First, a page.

It is so hard that, as I try to work these days, things flow through my brain like through a colander. I would swear that Arabs are the most boring race, and that I never really wanted to become an Orientalist. Just because that damned learned behaviour of turning my back to my dreams is so deep in me.
Nee, nee, I don't want to be the dog from some ethically questionable experiment!!! Get me out of this parallel reality immediately!!!
And what if everything is OK?
I mean, as much OK that Poland doesn't quit the European Union before I get my Dutch passport. As much OK that I get my project financed. And if I do, I will settle smoothly, buy one of these little housies, put my books inside. The rest, planting ivy and roses, will be so simple. And that's it. Perhaps I'm not that far from getting my life just right.
And then I will just go on, writing my books and articles, studying Sufism and Arabic calligraphy, travelling to Amsterdam from time to time for museums and concerts. Or I will buy a piano and play it on Saturday mornings, just as I listen people do. Sit barefoot in my little garden.
I am the dog from that famous experiment on learned helplessness. I have jumped the divide and I lay on the safe floor of the right side of the cage, still too traumatised to become fully aware of my safety. But the idea progressively bores into my awareness: I am in Leiden, 68th university in the global raking, and among the strict three or so of the very best in the matters I am here to investigate. For another year at least, nothing forces me to leave its safety or to enter the danger zone. Chances are I could stay here for the rest of my life. I try to move my head, stand up on the trembling paws and assume my destiny.
My brain is no longer like a candy floss. It feels like one of the trees in the Botanical Garden, remarkable for the particular density of its branches. I adopted it as my special symbolic possession. It is a safe tree precisely for the little distance from one branch to another that makes climbing easy and secure.
I wake up from a long and uneasy slumber, and here I am, on the top of the planet, nearly eight months now. I try to clarify my ideas, design the books to write, assume myself as a leading international scholar against the memory of being minor and marginalised. There, on the other side of the divide, in the zone of no return. Who cares what I was there. Whatever that was there, either said or silenced, is completely void for what regards the top of the planet.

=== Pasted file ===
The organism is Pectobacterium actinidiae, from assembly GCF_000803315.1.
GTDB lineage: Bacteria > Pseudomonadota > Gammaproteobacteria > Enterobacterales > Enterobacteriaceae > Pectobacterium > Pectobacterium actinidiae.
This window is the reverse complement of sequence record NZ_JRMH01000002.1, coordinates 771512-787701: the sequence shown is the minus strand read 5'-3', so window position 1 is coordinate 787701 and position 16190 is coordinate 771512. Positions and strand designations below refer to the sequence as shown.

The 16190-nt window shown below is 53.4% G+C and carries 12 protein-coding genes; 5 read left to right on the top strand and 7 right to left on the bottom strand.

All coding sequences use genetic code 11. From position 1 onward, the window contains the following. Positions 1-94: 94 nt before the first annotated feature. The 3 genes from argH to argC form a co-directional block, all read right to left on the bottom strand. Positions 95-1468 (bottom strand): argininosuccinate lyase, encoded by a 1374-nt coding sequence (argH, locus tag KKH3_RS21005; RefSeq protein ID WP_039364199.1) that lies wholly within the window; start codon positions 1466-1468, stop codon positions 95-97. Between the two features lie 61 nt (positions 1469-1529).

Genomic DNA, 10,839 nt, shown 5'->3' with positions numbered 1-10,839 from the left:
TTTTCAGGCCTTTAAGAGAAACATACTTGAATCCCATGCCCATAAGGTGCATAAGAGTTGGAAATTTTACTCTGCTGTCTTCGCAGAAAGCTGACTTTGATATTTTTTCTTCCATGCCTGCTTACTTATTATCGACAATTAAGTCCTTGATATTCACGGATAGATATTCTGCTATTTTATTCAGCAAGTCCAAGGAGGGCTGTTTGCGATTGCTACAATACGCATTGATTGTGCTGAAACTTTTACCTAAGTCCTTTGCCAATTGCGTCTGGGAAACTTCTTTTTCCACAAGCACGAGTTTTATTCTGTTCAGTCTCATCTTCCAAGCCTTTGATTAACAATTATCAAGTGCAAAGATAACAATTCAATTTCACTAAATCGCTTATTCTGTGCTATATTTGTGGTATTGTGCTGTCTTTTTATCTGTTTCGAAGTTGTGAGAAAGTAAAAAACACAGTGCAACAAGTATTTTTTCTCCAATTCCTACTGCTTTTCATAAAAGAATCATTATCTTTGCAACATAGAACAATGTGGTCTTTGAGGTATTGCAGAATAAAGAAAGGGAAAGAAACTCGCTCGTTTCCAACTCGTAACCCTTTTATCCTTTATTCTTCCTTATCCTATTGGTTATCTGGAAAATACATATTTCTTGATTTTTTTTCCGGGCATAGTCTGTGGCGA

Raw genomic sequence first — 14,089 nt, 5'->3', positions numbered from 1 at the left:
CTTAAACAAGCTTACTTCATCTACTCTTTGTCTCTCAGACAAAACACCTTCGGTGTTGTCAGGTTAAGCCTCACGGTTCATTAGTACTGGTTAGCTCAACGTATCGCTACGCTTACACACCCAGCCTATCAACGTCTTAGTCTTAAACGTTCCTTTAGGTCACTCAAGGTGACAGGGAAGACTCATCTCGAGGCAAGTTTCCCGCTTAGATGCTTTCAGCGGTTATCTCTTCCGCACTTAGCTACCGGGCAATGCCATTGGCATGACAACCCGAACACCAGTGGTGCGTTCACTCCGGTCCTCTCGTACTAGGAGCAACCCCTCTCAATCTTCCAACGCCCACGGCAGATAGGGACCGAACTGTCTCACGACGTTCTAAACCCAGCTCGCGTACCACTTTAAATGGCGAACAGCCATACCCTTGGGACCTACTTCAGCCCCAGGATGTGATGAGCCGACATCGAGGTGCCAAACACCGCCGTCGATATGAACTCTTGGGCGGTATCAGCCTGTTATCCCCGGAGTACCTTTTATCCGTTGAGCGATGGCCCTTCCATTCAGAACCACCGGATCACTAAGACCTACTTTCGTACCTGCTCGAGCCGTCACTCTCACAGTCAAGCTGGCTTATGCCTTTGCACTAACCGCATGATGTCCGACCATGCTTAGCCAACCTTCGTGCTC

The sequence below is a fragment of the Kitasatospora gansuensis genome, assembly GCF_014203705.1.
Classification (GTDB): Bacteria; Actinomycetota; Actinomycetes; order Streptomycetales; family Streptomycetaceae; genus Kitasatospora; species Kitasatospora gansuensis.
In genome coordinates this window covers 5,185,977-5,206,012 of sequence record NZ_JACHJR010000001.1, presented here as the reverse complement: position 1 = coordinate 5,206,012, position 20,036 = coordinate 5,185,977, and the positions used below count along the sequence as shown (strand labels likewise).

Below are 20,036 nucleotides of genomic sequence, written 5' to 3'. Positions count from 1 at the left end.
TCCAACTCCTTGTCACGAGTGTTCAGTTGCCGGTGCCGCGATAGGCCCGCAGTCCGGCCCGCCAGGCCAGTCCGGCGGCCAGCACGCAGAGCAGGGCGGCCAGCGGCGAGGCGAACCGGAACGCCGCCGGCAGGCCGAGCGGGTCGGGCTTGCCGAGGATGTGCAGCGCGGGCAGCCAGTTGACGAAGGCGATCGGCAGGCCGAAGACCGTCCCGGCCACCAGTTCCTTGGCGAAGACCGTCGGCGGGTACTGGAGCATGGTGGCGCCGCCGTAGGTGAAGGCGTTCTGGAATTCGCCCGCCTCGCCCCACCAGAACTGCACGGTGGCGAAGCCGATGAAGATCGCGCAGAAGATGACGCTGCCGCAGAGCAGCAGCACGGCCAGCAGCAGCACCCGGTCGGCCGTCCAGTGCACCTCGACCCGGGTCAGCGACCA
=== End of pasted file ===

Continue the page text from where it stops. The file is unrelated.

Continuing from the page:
I got a Christian education as a child. Which was a loss of time for most of the time, of course, but still, there have been some rare glimpses of thought in it. Once a priest tried to explain to me what God must feel when man chooses to sin. Some sort of helpless love.
I'm not sure if I participate in the divine feelings, as my country prepares to vote itself out of the civilised world, once again. For many months, I remained in a state of suspension, between hope and certitude of doom. I became tired of it. And I started to feel that opening Gazeta Wyborcza's site several times a day (such is the rhythm of developments in Polish scandals) is a sort of emotional addiction. I went on intoxicated, wishing I could forget Poland once and for all, stop this emotional teeter-totter. Finally, I've made the salutary decision of cutting down Gazeta Wyborcza, and consult Al-Jazeera instead, keeping The Guardian as an alternative reference. Poland has appeared in those media very rarely these days, which helps to reduce my tragedy to its right proportions. If it appears, it is for rather hilarious news, such as some sort of qui pro quo involving rainbow badges. Not as serious as - let's say - Albania.
Not worth of world's attention. The universal tragedy of suicidal maniacs is exactly this, no one pays attention to them, till it is too late. For how to pay attention to a mere mania, when people die by thousands a day in Ebola outbreaks and wage desperate wars with live ammunition? Even God only feels that sort of helpless love for suicidal maniacs. When men decide - and decide so resolutely, against all the odds - to put collectively an end to themselves, even the divine mercy has no place to act. They make use of their inalienable freedom.
I won't get back, it is clear, and I become progressively aware that it is not for politics' sake that I'm beyond all chances of return. There is something more important than homelands and nations, and this thing is scholarship. My becoming a scholar, my intellectual work, that needs to find its proper place and inscription on the top of the planet.
Meanwhile my brain feels like a sort of candy floss inside my skull. I try to read good books and nothing but good books, but I feel lost. These are years now that I feel lost as I face the top of the planet. In some cases, I personally know those people whose books I read, also the good ones. Many have been friendly and humane to me. I try to think about them as my tribe.